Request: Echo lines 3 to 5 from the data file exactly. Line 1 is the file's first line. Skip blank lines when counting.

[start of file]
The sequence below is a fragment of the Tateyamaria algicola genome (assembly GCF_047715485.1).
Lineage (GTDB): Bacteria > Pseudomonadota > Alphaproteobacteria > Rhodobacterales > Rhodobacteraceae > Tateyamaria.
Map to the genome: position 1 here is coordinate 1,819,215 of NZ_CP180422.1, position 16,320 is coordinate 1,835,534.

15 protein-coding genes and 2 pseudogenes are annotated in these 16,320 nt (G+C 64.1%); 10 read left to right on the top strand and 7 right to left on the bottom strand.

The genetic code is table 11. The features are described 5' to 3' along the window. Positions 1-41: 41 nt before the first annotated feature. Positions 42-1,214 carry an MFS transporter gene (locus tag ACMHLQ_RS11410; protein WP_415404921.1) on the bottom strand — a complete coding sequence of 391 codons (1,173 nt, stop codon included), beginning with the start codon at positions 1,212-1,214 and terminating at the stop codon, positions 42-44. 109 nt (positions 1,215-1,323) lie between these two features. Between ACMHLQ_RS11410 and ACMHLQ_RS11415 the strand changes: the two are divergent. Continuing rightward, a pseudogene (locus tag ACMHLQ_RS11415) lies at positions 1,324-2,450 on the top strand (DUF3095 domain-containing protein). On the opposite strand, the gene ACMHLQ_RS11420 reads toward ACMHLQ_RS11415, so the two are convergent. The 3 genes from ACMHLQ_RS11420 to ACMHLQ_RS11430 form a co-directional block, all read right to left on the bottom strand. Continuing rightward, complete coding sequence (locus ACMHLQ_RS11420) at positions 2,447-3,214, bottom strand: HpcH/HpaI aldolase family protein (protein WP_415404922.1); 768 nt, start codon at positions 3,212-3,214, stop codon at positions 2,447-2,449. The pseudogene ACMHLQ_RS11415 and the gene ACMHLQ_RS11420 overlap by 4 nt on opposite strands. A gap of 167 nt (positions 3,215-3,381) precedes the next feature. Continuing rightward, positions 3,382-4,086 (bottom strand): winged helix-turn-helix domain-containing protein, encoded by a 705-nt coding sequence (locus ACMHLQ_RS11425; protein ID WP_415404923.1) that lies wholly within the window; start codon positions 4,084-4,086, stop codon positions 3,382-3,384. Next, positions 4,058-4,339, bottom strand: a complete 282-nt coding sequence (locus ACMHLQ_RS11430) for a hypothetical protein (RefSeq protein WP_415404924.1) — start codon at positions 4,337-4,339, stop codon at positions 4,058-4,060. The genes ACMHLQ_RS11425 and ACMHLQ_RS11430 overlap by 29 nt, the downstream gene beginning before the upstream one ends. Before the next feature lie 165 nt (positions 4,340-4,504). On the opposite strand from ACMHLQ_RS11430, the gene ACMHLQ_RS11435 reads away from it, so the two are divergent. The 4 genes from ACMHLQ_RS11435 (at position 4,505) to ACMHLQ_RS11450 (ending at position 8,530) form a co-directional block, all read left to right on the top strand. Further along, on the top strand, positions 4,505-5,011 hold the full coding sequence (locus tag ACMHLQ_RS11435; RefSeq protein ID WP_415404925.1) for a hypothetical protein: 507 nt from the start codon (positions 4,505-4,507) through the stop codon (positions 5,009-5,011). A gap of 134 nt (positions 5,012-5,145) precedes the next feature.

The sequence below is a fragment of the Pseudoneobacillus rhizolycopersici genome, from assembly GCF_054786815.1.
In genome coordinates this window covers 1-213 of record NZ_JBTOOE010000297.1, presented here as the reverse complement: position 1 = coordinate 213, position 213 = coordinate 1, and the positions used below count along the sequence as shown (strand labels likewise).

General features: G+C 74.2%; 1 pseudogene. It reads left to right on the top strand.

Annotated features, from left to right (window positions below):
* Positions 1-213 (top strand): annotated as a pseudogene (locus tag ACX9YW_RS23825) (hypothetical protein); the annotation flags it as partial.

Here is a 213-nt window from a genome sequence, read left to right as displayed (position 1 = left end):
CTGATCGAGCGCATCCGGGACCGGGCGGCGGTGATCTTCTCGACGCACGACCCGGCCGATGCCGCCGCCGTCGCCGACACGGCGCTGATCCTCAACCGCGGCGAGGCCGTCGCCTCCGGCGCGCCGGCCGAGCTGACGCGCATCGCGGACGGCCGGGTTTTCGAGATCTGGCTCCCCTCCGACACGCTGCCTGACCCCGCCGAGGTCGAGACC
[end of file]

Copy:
Map to the genome: position 1 here is coordinate 1,819,215 of NZ_CP180422.1, position 16,320 is coordinate 1,835,534.

15 protein-coding genes and 2 pseudogenes are annotated in these 16,320 nt (G+C 64.1%); 10 read left to right on the top strand and 7 right to left on the bottom strand.

The genetic code is table 11. The features are described 5' to 3' along the window. Positions 1-41: 41 nt before the first annotated feature. Positions 42-1,214 carry an MFS transporter gene (locus tag ACMHLQ_RS11410; protein WP_415404921.1) on the bottom strand — a complete coding sequence of 391 codons (1,173 nt, stop codon included), beginning with the start codon at positions 1,212-1,214 and terminating at the stop codon, positions 42-44. 109 nt (positions 1,215-1,323) lie between these two features. Between ACMHLQ_RS11410 and ACMHLQ_RS11415 the strand changes: the two are divergent. Continuing rightward, a pseudogene (locus tag ACMHLQ_RS11415) lies at positions 1,324-2,450 on the top strand (DUF3095 domain-containing protein). On the opposite strand, the gene ACMHLQ_RS11420 reads toward ACMHLQ_RS11415, so the two are convergent. The 3 genes from ACMHLQ_RS11420 to ACMHLQ_RS11430 form a co-directional block, all read right to left on the bottom strand. Continuing rightward, complete coding sequence (locus ACMHLQ_RS11420) at positions 2,447-3,214, bottom strand: HpcH/HpaI aldolase family protein (protein WP_415404922.1); 768 nt, start codon at positions 3,212-3,214, stop codon at positions 2,447-2,449. The pseudogene ACMHLQ_RS11415 and the gene ACMHLQ_RS11420 overlap by 4 nt on opposite strands. A gap of 167 nt (positions 3,215-3,381) precedes the next feature. Continuing rightward, positions 3,382-4,086 (bottom strand): winged helix-turn-helix domain-containing protein, encoded by a 705-nt coding sequence (locus ACMHLQ_RS11425; protein ID WP_415404923.1) that lies wholly within the window; start codon positions 4,084-4,086, stop codon positions 3,382-3,384. Next, positions 4,058-4,339, bottom strand: a complete 282-nt coding sequence (locus ACMHLQ_RS11430) for a hypothetical protein (RefSeq protein WP_415404924.1) — start codon at positions 4,337-4,339, stop codon at positions 4,058-4,060. The genes ACMHLQ_RS11425 and ACMHLQ_RS11430 overlap by 29 nt, the downstream gene beginning before the upstream one ends. Before the next feature lie 165 nt (positions 4,340-4,504). On the opposite strand from ACMHLQ_RS11430, the gene ACMHLQ_RS11435 reads away from it, so the two are divergent. The 4 genes from ACMHLQ_RS11435 (at position 4,505) to ACMHLQ_RS11450 (ending at position 8,530) form a co-directional block, all read left to right on the top strand. Further along, on the top strand, positions 4,505-5,011 hold the full coding sequence (locus tag ACMHLQ_RS11435; RefSeq protein ID WP_415404925.1) for a hypothetical protein: 507 nt from the start codon (positions 4,505-4,507) through the stop codon (positions 5,009-5,011). A gap of 134 nt (positions 5,012-5,145) precedes the next feature.